Culinary Plating & PresentationIt is true what they say: people eat first with their eyes. Even before a diner tastes your food, he already has made a critical judgment about the quality of the meal, and the skill of the chef with just one look.

First impressions often last throughout the meal. While innovative plating skills will never make up for poorly executed culinary techniques, sloppily presented plates will definitely detract from the enjoyment of the most delicious meal. It is the responsibility of every culinary professional to consistently produce dishes which please the eye as much as the palette. 

To apply proper plating techniques, it is important to understand each aspect of a dish, and the way it contributes to the overall appearance.

Choose the Proper Plate

A great looking dish begins with a solid foundation. Choosing the correct plate is the basis of all good plating techniques. Standard restaurant plates are un-patterned and bone white to provide a clean canvas for a dish. Round, square or rectangle plates are acceptable, but it is important that the plate functions well with the food. A plate should neither be too large where food is spread too thinly, nor too small where the food feels cramped. 

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Ensure Your Dish Has Balance

Creating a balanced look does not mean that the protein must always be placed in the center of a plate. When proteins are stacked on a starch in the center of a plate, especially on a round plate, the resulting designs often start to take on the appearance of a bull’s eye. This does not mean a home-styled plating of one meat and two vegetable split into thirds is acceptable either. Take the time to really compose a plate, and try to incorporate complementary colors, shapes and sizes to plan a well-balanced plating design. You can try using various knife cuts to add interest to your plates. Plating an odd number of components on a plate usually results in creating a more pleasing look.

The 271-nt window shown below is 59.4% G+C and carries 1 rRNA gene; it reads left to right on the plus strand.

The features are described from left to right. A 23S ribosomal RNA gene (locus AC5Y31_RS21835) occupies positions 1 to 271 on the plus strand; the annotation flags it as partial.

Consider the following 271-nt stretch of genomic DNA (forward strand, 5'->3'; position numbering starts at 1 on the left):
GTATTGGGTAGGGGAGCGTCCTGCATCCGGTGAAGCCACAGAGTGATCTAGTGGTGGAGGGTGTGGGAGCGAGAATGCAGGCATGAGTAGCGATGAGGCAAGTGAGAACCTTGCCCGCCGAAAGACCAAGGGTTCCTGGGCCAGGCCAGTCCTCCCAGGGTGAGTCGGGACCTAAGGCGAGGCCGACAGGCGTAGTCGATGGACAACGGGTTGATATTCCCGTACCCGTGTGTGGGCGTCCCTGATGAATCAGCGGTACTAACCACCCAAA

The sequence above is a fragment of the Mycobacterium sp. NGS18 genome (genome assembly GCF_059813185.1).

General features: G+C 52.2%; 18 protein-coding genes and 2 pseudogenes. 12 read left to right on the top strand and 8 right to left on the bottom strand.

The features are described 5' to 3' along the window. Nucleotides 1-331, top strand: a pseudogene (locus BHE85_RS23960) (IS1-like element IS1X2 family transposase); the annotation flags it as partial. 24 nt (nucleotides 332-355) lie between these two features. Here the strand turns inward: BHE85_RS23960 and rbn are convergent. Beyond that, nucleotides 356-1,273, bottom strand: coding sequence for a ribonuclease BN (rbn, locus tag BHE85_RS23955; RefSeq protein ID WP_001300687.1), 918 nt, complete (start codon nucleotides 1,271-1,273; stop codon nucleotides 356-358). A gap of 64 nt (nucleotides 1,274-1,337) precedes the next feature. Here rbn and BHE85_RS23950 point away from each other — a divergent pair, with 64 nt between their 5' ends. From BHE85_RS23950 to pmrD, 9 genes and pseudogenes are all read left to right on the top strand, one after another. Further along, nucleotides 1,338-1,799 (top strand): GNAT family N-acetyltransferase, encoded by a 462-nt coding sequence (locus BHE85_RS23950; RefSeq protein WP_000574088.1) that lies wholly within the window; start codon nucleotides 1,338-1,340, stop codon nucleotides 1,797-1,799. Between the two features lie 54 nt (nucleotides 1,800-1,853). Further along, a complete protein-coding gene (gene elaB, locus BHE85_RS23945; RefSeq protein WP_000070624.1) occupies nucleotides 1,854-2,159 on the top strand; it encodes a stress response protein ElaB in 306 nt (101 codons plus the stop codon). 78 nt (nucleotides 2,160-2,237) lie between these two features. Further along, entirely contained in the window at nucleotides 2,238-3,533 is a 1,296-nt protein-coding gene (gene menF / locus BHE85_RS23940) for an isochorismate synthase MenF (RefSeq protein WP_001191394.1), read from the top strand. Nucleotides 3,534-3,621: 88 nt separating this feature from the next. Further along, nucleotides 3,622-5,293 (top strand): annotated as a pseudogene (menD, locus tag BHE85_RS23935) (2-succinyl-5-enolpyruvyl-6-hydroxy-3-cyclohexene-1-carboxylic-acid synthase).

Get Saucy

Plating with sauce can be functional, decorative or both. Functional sauces help to add moisture and flavor to a dish; they serve a utilitarian purpose, and therefore may be applied to a plate without much fanfare. A purely decorative sauce adds little in the way of taste to a dish, but will create a beautiful plate. Decorative sauces are used as artistic expressions, and need to be applied carefully. Ideally, a sauce is both decorative, adding visual appeal to a plate, and functional, heightening the flavor of a dish. Keep in mind the function of a sauce when creating a plate. 

Dress It Up

The division among chefs who believe there can never be too much garnish on a plate, and those chefs who value a plate’s empty space is wide. Most chefs choose one side early on in their careers, and rarely cross over to the other side. Whether you believe good food cooked well doesn’t need dressing up with microgreens, or think you can never add too much glam to your grub, it is important to leave a dead space free of garnish and sauces around the rim of the plate.

Serve Your Masterpiece at the Right Temperature

Maintaining the correct temperature for your sauces, proteins, garnishes, and plates is critical for proper plating.  Keeping food outside of the danger zone (40 - 140 degrees Fahrenheit) not only reduces the chance of someone getting sick, it also keeps food looking and tasting great. Chilled plates can help maintain the proper serving temperature for cold food and keep sauces from spreading. To warm a plate without a plate warmer, you can flash it for a minute in a salamander or an oven. Always remember to warn others on the line and wait staff if a plate is hot. 

Mastering plating techniques is only one part of becoming a culinary professional. If you are interested in working as a professional chef, contact ECPI University’s College of Culinary Arts, Culinary Institute of Virginia, TODAY for more information about earning your Associate of Applied Science degree in Culinary Arts. It could be the Best Decision You Ever Make!

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